Interruptions in the working life of women have important financial consequences. When women stop working Social Security contributions cease. Obviously, that means reduced benefits later on. Plus, women still earn only about 77 cents to every dollar earned by a male.
Women have one major advantage over men during their prime years: diversity. Many women juggle both a job and a household. This situation teaches women to be able to handle a wide range of problems and tasks simultaneously, skills which come in handy during retirement.
A fascinating finding I discovered while preparing this article came from a study conducted at a university in Australia. The researchers looked at the concept of a retirement letdown. This is the period I have referred to as the second stage of retirement. The initial honeymoon period has worn off and the stark reality of not working becomes a major factor. Stress, worry, feeling unfulfilled, and extra strains on a relationship begin to occur.
Men tended to experience this retirement letdown after six months. Women, on the other hand, didn't experience similar problems until five years after retirement. Unfortunately, the study didn't answer the obvious question: why is there such a difference between the sexes in going through this down period?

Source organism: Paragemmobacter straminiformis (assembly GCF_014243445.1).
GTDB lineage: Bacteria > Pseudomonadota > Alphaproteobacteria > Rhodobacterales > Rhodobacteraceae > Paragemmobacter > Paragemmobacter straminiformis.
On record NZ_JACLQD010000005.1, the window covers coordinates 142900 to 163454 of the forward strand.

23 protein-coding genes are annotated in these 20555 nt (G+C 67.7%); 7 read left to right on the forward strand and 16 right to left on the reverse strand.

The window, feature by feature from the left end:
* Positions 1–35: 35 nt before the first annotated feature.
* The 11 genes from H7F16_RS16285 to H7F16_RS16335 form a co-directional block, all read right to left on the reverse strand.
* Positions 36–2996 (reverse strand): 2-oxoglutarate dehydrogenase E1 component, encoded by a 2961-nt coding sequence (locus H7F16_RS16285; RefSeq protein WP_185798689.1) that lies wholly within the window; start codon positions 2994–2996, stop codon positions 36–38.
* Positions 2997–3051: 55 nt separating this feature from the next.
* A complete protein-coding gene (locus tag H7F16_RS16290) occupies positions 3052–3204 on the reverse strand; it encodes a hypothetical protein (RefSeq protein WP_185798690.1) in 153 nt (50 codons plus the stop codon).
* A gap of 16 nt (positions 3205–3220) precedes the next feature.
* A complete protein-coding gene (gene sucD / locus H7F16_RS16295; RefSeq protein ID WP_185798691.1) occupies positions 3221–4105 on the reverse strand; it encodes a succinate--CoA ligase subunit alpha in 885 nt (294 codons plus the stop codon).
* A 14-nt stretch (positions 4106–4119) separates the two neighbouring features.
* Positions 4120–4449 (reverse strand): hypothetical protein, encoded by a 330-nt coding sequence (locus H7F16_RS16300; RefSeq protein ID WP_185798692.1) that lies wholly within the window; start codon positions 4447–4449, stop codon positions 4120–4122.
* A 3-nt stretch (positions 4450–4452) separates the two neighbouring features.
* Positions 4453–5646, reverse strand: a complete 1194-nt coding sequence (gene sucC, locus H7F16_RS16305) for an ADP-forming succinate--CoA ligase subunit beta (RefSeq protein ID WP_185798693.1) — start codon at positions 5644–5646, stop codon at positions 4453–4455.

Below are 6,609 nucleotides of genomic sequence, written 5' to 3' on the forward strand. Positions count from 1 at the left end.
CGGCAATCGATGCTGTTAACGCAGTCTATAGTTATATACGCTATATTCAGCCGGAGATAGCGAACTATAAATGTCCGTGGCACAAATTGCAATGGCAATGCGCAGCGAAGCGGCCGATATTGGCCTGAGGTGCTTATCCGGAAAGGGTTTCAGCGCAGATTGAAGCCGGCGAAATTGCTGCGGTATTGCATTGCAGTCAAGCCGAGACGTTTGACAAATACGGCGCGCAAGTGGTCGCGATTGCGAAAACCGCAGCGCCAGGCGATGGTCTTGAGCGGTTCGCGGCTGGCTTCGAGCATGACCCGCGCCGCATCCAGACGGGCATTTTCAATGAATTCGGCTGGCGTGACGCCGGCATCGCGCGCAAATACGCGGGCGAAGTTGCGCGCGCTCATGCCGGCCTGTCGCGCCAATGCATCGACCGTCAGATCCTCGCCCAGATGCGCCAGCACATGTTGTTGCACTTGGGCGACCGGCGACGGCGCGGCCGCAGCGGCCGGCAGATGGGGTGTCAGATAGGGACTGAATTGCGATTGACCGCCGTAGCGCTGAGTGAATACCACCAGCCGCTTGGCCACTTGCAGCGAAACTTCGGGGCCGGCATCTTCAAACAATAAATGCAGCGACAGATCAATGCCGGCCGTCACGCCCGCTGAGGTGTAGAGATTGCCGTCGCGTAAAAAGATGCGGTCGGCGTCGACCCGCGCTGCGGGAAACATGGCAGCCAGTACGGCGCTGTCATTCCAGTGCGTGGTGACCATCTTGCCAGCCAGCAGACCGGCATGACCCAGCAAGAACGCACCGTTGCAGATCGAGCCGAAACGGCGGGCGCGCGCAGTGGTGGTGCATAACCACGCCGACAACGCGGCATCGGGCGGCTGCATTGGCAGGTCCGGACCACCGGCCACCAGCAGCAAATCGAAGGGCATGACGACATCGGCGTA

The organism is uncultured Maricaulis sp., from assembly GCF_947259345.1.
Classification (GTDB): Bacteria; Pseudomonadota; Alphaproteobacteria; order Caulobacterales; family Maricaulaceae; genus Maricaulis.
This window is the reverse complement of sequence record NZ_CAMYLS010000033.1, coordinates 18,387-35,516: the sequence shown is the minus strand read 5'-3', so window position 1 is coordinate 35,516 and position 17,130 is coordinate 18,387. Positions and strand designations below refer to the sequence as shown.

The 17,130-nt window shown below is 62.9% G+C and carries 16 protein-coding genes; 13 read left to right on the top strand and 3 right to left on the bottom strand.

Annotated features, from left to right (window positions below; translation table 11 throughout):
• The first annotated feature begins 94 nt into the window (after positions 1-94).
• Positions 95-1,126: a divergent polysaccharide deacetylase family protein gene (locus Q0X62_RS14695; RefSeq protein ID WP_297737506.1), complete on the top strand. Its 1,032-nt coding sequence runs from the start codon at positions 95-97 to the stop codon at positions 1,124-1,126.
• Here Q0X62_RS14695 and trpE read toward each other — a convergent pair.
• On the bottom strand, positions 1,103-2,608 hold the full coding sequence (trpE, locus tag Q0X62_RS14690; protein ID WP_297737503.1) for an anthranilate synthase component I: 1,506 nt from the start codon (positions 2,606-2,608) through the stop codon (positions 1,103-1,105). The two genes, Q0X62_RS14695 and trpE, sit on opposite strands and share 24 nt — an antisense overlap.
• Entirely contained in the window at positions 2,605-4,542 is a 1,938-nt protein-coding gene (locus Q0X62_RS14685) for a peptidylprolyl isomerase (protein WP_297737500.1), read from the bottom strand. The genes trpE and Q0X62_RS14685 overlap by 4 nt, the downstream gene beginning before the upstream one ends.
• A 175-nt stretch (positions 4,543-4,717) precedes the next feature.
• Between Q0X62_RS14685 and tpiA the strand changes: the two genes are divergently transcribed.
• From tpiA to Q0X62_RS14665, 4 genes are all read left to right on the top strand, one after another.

I could speculate that it comes from points made earlier in this post. Men have so much of their identity wrapped up in their jobs, are so focused on just a handful of things, and have a weaker social support system that the end of work creates a much bigger problem for guys. Interestingly, if this study is repeated in another 5 or 10 years I wonder if the results would be the same. The increased role of women in the business world and the evolution of more shared responsibilities at home might push women closer to the man's timetable of six months before the letdown.
All of this proves a point made may times in satisfying retirement: this journey we are on is not easy. Hard work, planning, compromise, sensitivity to others, and personal growth are not just nice attributes to possess: they are requirements. Add to that the differences between men and women and it is a pleasant surprise how many of us are enjoying the ride!